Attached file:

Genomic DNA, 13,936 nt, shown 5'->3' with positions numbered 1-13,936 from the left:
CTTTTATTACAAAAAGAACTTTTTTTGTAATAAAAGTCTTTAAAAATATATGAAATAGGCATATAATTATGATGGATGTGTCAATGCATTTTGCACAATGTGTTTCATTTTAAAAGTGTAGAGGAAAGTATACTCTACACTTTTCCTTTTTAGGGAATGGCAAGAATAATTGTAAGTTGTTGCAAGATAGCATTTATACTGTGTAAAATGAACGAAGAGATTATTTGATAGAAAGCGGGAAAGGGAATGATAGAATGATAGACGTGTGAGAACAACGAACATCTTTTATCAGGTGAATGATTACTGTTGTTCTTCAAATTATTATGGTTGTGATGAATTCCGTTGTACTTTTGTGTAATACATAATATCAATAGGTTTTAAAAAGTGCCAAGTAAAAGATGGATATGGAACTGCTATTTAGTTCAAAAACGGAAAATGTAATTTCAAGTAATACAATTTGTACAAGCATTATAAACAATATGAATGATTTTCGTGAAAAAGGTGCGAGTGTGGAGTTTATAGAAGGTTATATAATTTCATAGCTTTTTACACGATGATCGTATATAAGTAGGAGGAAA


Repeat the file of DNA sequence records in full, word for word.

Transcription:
Genomic DNA, 13,936 nt, shown 5'->3' with positions numbered 1-13,936 from the left:
CTTTTATTACAAAAAGAACTTTTTTTGTAATAAAAGTCTTTAAAAATATATGAAATAGGCATATAATTATGATGGATGTGTCAATGCATTTTGCACAATGTGTTTCATTTTAAAAGTGTAGAGGAAAGTATACTCTACACTTTTCCTTTTTAGGGAATGGCAAGAATAATTGTAAGTTGTTGCAAGATAGCATTTATACTGTGTAAAATGAACGAAGAGATTATTTGATAGAAAGCGGGAAAGGGAATGATAGAATGATAGACGTGTGAGAACAACGAACATCTTTTATCAGGTGAATGATTACTGTTGTTCTTCAAATTATTATGGTTGTGATGAATTCCGTTGTACTTTTGTGTAATACATAATATCAATAGGTTTTAAAAAGTGCCAAGTAAAAGATGGATATGGAACTGCTATTTAGTTCAAAAACGGAAAATGTAATTTCAAGTAATACAATTTGTACAAGCATTATAAACAATATGAATGATTTTCGTGAAAAAGGTGCGAGTGTGGAGTTTATAGAAGGTTATATAATTTCATAGCTTTTTACACGATGATCGTATATAAGTAGGAGGAAA